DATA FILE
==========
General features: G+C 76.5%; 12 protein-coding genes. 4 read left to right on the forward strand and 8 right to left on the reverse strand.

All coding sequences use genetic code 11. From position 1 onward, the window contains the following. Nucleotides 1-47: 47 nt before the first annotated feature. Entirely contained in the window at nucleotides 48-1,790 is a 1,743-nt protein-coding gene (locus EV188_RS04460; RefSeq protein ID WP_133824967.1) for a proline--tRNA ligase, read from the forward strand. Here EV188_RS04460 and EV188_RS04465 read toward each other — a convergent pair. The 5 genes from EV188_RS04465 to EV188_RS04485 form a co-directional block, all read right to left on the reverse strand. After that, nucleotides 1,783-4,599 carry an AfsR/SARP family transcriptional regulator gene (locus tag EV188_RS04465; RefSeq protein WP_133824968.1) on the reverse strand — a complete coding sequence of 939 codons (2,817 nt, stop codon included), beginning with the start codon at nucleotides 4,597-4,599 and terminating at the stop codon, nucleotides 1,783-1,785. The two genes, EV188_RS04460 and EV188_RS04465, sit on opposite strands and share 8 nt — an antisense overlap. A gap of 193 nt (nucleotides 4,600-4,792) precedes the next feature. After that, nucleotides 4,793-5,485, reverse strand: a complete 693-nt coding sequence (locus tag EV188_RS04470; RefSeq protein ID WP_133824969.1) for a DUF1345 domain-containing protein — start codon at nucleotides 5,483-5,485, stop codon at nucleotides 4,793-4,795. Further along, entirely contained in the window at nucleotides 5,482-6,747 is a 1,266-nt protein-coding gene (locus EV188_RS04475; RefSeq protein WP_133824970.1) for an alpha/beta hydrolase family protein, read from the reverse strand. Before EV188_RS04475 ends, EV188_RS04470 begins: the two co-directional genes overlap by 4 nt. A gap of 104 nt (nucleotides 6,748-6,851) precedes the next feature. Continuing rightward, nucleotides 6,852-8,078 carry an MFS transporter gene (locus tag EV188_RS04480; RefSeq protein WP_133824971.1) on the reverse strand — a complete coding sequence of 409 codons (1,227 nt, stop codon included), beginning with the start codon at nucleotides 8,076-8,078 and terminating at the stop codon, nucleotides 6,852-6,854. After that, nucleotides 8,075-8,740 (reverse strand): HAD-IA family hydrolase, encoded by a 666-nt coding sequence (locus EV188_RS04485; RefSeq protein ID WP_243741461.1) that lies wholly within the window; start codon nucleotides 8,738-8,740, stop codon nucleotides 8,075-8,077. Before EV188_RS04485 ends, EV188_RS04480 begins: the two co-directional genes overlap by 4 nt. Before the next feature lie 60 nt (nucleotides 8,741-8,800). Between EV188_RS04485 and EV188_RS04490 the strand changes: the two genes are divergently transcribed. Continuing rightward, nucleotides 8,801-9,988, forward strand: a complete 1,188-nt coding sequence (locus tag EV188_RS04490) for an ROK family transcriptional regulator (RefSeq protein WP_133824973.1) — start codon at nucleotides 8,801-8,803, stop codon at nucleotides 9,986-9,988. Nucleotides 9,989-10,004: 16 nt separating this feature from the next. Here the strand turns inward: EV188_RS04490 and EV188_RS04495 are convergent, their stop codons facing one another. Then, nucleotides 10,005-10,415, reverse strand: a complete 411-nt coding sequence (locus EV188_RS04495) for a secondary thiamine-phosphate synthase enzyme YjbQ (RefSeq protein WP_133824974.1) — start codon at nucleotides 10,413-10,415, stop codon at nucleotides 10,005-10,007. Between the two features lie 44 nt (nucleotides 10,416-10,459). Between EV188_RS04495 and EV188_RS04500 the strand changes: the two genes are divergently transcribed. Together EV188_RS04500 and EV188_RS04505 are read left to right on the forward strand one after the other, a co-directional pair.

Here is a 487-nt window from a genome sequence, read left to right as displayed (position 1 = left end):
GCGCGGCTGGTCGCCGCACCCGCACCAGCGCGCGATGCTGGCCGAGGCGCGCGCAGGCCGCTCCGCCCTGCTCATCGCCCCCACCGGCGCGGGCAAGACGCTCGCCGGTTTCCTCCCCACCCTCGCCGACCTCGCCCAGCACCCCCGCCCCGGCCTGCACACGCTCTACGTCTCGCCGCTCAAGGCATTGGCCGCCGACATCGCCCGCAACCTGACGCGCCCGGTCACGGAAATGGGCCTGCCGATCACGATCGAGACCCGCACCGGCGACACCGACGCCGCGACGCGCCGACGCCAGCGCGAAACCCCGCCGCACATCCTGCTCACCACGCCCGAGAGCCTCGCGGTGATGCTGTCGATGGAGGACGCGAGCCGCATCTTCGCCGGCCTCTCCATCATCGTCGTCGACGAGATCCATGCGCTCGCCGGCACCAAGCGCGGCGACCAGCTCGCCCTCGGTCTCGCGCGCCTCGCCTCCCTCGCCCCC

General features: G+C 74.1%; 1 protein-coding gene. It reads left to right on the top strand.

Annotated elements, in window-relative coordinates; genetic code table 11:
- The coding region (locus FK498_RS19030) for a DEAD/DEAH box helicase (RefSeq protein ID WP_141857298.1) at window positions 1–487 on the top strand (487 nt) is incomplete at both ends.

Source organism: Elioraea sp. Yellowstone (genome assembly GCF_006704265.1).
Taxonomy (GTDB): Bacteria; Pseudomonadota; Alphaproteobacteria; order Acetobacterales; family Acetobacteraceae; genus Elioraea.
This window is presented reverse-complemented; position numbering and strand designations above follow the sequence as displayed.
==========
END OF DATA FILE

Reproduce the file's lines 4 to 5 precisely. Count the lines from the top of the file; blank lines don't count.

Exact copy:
GCGCGGCTGGTCGCCGCACCCGCACCAGCGCGCGATGCTGGCCGAGGCGCGCGCAGGCCGCTCCGCCCTGCTCATCGCCCCCACCGGCGCGGGCAAGACGCTCGCCGGTTTCCTCCCCACCCTCGCCGACCTCGCCCAGCACCCCCGCCCCGGCCTGCACACGCTCTACGTCTCGCCGCTCAAGGCATTGGCCGCCGACATCGCCCGCAACCTGACGCGCCCGGTCACGGAAATGGGCCTGCCGATCACGATCGAGACCCGCACCGGCGACACCGACGCCGCGACGCGCCGACGCCAGCGCGAAACCCCGCCGCACATCCTGCTCACCACGCCCGAGAGCCTCGCGGTGATGCTGTCGATGGAGGACGCGAGCCGCATCTTCGCCGGCCTCTCCATCATCGTCGTCGACGAGATCCATGCGCTCGCCGGCACCAAGCGCGGCGACCAGCTCGCCCTCGGTCTCGCGCGCCTCGCCTCCCTCGCCCCC

General features: G+C 74.1%; 1 protein-coding gene. It reads left to right on the top strand.